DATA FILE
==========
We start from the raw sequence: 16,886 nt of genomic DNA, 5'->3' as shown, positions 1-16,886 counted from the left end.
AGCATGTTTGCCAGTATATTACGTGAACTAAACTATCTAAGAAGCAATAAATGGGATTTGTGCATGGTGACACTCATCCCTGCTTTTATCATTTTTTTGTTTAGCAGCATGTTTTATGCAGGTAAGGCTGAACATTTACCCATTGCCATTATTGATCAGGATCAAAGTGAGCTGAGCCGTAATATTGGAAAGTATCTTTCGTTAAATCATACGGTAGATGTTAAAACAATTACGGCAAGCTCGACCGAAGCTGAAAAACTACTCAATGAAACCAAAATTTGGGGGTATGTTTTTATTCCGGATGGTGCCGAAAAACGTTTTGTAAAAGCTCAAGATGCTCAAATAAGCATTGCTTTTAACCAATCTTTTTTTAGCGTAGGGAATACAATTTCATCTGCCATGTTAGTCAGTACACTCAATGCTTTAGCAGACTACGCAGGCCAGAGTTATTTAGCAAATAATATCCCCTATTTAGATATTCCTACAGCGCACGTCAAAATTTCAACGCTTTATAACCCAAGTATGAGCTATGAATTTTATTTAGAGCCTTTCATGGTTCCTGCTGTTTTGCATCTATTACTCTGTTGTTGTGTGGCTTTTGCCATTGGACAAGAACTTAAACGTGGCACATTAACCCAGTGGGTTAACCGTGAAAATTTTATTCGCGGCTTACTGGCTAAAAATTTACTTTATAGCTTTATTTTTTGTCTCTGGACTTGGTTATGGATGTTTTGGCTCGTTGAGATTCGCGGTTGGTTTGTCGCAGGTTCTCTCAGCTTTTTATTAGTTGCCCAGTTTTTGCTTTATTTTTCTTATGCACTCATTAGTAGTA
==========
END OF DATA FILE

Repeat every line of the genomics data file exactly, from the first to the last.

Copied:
We start from the raw sequence: 16,886 nt of genomic DNA, 5'->3' as shown, positions 1-16,886 counted from the left end.
AGCATGTTTGCCAGTATATTACGTGAACTAAACTATCTAAGAAGCAATAAATGGGATTTGTGCATGGTGACACTCATCCCTGCTTTTATCATTTTTTTGTTTAGCAGCATGTTTTATGCAGGTAAGGCTGAACATTTACCCATTGCCATTATTGATCAGGATCAAAGTGAGCTGAGCCGTAATATTGGAAAGTATCTTTCGTTAAATCATACGGTAGATGTTAAAACAATTACGGCAAGCTCGACCGAAGCTGAAAAACTACTCAATGAAACCAAAATTTGGGGGTATGTTTTTATTCCGGATGGTGCCGAAAAACGTTTTGTAAAAGCTCAAGATGCTCAAATAAGCATTGCTTTTAACCAATCTTTTTTTAGCGTAGGGAATACAATTTCATCTGCCATGTTAGTCAGTACACTCAATGCTTTAGCAGACTACGCAGGCCAGAGTTATTTAGCAAATAATATCCCCTATTTAGATATTCCTACAGCGCACGTCAAAATTTCAACGCTTTATAACCCAAGTATGAGCTATGAATTTTATTTAGAGCCTTTCATGGTTCCTGCTGTTTTGCATCTATTACTCTGTTGTTGTGTGGCTTTTGCCATTGGACAAGAACTTAAACGTGGCACATTAACCCAGTGGGTTAACCGTGAAAATTTTATTCGCGGCTTACTGGCTAAAAATTTACTTTATAGCTTTATTTTTTGTCTCTGGACTTGGTTATGGATGTTTTGGCTCGTTGAGATTCGCGGTTGGTTTGTCGCAGGTTCTCTCAGCTTTTTATTAGTTGCCCAGTTTTTGCTTTATTTTTCTTATGCACTCATTAGTAGTA